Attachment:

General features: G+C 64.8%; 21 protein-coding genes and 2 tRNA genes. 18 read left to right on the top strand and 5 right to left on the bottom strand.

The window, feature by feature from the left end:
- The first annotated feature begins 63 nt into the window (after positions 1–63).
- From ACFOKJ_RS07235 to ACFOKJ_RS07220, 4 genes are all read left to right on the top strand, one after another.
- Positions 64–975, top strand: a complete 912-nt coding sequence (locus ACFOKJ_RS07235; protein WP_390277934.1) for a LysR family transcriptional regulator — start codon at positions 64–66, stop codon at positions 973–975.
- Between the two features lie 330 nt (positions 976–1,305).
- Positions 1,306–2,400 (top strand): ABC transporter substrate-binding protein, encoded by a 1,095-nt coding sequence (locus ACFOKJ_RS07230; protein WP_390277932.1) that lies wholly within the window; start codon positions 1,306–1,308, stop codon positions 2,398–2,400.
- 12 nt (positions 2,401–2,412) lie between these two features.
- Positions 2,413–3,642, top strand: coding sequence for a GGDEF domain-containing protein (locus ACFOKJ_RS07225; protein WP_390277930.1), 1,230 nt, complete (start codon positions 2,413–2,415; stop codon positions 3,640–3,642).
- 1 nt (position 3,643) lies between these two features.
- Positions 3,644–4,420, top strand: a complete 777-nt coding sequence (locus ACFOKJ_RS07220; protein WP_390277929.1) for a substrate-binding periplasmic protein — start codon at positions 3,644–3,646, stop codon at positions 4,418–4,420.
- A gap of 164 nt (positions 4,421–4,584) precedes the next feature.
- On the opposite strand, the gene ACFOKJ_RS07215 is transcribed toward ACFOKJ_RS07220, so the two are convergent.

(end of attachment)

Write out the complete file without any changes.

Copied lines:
General features: G+C 64.8%; 21 protein-coding genes and 2 tRNA genes. 18 read left to right on the top strand and 5 right to left on the bottom strand.

The window, feature by feature from the left end:
- The first annotated feature begins 63 nt into the window (after positions 1–63).
- From ACFOKJ_RS07235 to ACFOKJ_RS07220, 4 genes are all read left to right on the top strand, one after another.
- Positions 64–975, top strand: a complete 912-nt coding sequence (locus ACFOKJ_RS07235; protein WP_390277934.1) for a LysR family transcriptional regulator — start codon at positions 64–66, stop codon at positions 973–975.
- Between the two features lie 330 nt (positions 976–1,305).
- Positions 1,306–2,400 (top strand): ABC transporter substrate-binding protein, encoded by a 1,095-nt coding sequence (locus ACFOKJ_RS07230; protein WP_390277932.1) that lies wholly within the window; start codon positions 1,306–1,308, stop codon positions 2,398–2,400.
- 12 nt (positions 2,401–2,412) lie between these two features.
- Positions 2,413–3,642, top strand: coding sequence for a GGDEF domain-containing protein (locus ACFOKJ_RS07225; protein WP_390277930.1), 1,230 nt, complete (start codon positions 2,413–2,415; stop codon positions 3,640–3,642).
- 1 nt (position 3,643) lies between these two features.
- Positions 3,644–4,420, top strand: a complete 777-nt coding sequence (locus ACFOKJ_RS07220; protein WP_390277929.1) for a substrate-binding periplasmic protein — start codon at positions 3,644–3,646, stop codon at positions 4,418–4,420.
- A gap of 164 nt (positions 4,421–4,584) precedes the next feature.
- On the opposite strand, the gene ACFOKJ_RS07215 is transcribed toward ACFOKJ_RS07220, so the two are convergent.